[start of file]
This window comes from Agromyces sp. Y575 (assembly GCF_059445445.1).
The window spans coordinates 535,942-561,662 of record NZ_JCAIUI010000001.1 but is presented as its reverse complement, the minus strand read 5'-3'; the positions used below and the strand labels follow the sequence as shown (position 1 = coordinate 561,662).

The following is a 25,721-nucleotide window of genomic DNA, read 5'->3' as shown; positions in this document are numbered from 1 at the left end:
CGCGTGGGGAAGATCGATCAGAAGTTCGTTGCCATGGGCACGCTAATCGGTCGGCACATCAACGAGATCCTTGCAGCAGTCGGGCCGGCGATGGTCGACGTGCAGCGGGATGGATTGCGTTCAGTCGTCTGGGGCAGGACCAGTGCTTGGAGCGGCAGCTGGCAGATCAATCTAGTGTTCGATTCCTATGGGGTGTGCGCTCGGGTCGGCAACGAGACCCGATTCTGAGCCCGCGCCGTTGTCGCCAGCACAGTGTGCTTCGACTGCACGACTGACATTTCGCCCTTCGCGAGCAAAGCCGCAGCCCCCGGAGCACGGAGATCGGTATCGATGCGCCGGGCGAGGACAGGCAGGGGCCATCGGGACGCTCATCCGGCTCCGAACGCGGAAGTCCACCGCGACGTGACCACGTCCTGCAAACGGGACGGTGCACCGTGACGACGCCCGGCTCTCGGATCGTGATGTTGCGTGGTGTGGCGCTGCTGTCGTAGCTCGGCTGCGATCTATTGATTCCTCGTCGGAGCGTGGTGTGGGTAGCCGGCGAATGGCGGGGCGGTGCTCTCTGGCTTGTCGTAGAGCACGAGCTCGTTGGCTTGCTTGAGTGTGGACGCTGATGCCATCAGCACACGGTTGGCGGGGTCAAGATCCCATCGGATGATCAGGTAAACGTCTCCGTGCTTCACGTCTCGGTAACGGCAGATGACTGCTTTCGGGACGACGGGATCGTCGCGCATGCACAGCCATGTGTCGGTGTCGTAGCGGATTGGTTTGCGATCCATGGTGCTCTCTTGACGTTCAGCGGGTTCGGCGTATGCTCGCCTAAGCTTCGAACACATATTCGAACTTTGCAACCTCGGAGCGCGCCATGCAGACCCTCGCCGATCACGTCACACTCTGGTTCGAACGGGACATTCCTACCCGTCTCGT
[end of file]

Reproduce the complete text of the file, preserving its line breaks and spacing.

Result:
This window comes from Agromyces sp. Y575 (assembly GCF_059445445.1).
The window spans coordinates 535,942-561,662 of record NZ_JCAIUI010000001.1 but is presented as its reverse complement, the minus strand read 5'-3'; the positions used below and the strand labels follow the sequence as shown (position 1 = coordinate 561,662).

The following is a 25,721-nucleotide window of genomic DNA, read 5'->3' as shown; positions in this document are numbered from 1 at the left end:
CGCGTGGGGAAGATCGATCAGAAGTTCGTTGCCATGGGCACGCTAATCGGTCGGCACATCAACGAGATCCTTGCAGCAGTCGGGCCGGCGATGGTCGACGTGCAGCGGGATGGATTGCGTTCAGTCGTCTGGGGCAGGACCAGTGCTTGGAGCGGCAGCTGGCAGATCAATCTAGTGTTCGATTCCTATGGGGTGTGCGCTCGGGTCGGCAACGAGACCCGATTCTGAGCCCGCGCCGTTGTCGCCAGCACAGTGTGCTTCGACTGCACGACTGACATTTCGCCCTTCGCGAGCAAAGCCGCAGCCCCCGGAGCACGGAGATCGGTATCGATGCGCCGGGCGAGGACAGGCAGGGGCCATCGGGACGCTCATCCGGCTCCGAACGCGGAAGTCCACCGCGACGTGACCACGTCCTGCAAACGGGACGGTGCACCGTGACGACGCCCGGCTCTCGGATCGTGATGTTGCGTGGTGTGGCGCTGCTGTCGTAGCTCGGCTGCGATCTATTGATTCCTCGTCGGAGCGTGGTGTGGGTAGCCGGCGAATGGCGGGGCGGTGCTCTCTGGCTTGTCGTAGAGCACGAGCTCGTTGGCTTGCTTGAGTGTGGACGCTGATGCCATCAGCACACGGTTGGCGGGGTCAAGATCCCATCGGATGATCAGGTAAACGTCTCCGTGCTTCACGTCTCGGTAACGGCAGATGACTGCTTTCGGGACGACGGGATCGTCGCGCATGCACAGCCATGTGTCGGTGTCGTAGCGGATTGGTTTGCGATCCATGGTGCTCTCTTGACGTTCAGCGGGTTCGGCGTATGCTCGCCTAAGCTTCGAACACATATTCGAACTTTGCAACCTCGGAGCGCGCCATGCAGACCCTCGCCGATCACGTCACACTCTGGTTCGAACGGGACATTCCTACCCGTCTCGT